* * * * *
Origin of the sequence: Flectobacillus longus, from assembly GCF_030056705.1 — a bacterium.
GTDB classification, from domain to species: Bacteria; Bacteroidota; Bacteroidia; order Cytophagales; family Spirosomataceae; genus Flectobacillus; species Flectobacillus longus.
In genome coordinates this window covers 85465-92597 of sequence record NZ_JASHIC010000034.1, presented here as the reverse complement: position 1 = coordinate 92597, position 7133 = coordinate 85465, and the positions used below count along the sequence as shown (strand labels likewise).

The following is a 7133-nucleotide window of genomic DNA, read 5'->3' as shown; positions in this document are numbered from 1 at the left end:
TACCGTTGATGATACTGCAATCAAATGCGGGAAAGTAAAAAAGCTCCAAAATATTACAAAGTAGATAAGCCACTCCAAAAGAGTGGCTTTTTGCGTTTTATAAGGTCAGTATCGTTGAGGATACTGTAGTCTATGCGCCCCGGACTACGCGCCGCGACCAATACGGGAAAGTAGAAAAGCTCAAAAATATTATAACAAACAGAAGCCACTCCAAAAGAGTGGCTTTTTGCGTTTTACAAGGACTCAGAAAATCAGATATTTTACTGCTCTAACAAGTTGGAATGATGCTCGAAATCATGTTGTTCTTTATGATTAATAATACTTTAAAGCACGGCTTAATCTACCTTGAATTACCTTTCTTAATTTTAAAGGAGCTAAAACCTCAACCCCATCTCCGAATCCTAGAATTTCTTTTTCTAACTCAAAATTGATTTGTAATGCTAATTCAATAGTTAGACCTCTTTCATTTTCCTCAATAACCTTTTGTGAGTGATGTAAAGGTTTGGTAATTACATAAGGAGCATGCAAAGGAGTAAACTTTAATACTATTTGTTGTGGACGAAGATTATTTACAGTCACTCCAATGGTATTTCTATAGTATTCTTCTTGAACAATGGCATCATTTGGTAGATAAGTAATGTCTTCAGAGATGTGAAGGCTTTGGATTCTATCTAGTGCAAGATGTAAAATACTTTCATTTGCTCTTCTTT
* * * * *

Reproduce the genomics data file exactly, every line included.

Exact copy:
Origin of the sequence: Flectobacillus longus, from assembly GCF_030056705.1 — a bacterium.
GTDB classification, from domain to species: Bacteria; Bacteroidota; Bacteroidia; order Cytophagales; family Spirosomataceae; genus Flectobacillus; species Flectobacillus longus.
In genome coordinates this window covers 85465-92597 of sequence record NZ_JASHIC010000034.1, presented here as the reverse complement: position 1 = coordinate 92597, position 7133 = coordinate 85465, and the positions used below count along the sequence as shown (strand labels likewise).

The following is a 7133-nucleotide window of genomic DNA, read 5'->3' as shown; positions in this document are numbered from 1 at the left end:
TACCGTTGATGATACTGCAATCAAATGCGGGAAAGTAAAAAAGCTCCAAAATATTACAAAGTAGATAAGCCACTCCAAAAGAGTGGCTTTTTGCGTTTTATAAGGTCAGTATCGTTGAGGATACTGTAGTCTATGCGCCCCGGACTACGCGCCGCGACCAATACGGGAAAGTAGAAAAGCTCAAAAATATTATAACAAACAGAAGCCACTCCAAAAGAGTGGCTTTTTGCGTTTTACAAGGACTCAGAAAATCAGATATTTTACTGCTCTAACAAGTTGGAATGATGCTCGAAATCATGTTGTTCTTTATGATTAATAATACTTTAAAGCACGGCTTAATCTACCTTGAATTACCTTTCTTAATTTTAAAGGAGCTAAAACCTCAACCCCATCTCCGAATCCTAGAATTTCTTTTTCTAACTCAAAATTGATTTGTAATGCTAATTCAATAGTTAGACCTCTTTCATTTTCCTCAATAACCTTTTGTGAGTGATGTAAAGGTTTGGTAATTACATAAGGAGCATGCAAAGGAGTAAACTTTAATACTATTTGTTGTGGACGAAGATTATTTACAGTCACTCCAATGGTATTTCTATAGTATTCTTCTTGAACAATGGCATCATTTGGTAGATAAGTAATGTCTTCAGAGATGTGAAGGCTTTGGATTCTATCTAGTGCAAGATGTAAAATACTTTCATTTGCTCTTCTTT